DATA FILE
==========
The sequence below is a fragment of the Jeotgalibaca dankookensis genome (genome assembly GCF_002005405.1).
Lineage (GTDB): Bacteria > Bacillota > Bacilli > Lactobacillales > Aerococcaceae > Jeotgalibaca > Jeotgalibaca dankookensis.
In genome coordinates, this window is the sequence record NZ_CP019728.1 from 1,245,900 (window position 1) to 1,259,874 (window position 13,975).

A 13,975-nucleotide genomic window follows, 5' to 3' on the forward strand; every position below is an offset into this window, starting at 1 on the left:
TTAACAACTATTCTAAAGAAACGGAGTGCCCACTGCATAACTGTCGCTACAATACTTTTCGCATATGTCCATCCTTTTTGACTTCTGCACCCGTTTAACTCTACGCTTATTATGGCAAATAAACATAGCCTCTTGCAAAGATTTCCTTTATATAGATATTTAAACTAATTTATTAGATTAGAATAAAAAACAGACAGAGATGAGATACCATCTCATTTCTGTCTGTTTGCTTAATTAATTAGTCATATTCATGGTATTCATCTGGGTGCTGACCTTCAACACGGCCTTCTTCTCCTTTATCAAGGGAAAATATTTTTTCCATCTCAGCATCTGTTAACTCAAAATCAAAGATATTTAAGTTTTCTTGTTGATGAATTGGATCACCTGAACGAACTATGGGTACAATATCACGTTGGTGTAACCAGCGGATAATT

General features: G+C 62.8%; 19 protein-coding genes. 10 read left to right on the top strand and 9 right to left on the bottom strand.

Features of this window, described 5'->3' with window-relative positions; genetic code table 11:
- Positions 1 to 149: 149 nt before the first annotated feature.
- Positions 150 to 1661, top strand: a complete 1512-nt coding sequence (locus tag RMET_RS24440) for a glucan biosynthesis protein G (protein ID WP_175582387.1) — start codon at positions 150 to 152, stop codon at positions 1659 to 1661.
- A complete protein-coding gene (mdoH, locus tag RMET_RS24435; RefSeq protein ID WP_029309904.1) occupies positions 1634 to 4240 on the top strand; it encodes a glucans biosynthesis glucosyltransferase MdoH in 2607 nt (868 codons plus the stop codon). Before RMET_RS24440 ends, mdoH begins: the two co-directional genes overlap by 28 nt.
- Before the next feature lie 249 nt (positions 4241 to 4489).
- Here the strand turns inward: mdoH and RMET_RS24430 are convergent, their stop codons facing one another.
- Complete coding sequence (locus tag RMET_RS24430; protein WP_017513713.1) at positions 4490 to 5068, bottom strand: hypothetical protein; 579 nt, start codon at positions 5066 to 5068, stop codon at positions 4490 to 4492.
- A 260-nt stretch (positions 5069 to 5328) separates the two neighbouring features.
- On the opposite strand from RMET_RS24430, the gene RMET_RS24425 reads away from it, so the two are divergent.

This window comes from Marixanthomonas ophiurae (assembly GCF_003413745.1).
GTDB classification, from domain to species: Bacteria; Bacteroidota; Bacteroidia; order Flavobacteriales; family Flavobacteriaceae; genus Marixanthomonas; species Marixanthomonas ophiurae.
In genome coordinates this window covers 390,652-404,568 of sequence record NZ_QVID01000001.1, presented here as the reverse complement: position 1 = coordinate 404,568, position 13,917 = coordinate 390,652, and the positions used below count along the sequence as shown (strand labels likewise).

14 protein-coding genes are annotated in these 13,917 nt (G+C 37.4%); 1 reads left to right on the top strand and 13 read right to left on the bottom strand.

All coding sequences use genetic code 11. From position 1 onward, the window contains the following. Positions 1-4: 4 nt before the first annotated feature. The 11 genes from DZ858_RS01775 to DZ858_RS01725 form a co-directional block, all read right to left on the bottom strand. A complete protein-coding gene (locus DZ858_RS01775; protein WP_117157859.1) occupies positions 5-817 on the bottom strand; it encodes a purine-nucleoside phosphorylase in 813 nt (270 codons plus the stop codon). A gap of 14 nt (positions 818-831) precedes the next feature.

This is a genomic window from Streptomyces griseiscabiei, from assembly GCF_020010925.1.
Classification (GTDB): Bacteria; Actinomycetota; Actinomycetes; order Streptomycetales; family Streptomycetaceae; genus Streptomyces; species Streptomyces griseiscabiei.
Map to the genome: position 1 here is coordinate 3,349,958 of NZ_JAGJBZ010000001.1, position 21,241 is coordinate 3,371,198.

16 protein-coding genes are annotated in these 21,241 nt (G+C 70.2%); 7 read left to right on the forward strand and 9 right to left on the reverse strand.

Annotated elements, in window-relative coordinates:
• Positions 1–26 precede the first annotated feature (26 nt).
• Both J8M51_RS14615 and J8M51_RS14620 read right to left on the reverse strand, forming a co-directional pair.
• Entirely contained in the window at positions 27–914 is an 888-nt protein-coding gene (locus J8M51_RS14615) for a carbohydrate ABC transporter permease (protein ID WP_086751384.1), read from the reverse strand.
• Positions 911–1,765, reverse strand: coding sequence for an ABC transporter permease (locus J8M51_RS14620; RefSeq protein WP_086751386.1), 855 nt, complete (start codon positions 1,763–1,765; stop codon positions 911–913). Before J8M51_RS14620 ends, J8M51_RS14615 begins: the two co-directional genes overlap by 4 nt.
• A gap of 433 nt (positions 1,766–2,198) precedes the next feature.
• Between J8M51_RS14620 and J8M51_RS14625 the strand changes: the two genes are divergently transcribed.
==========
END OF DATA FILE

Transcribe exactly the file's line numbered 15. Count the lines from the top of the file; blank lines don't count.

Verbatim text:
- On the opposite strand from RMET_RS24430, the gene RMET_RS24425 reads away from it, so the two are divergent.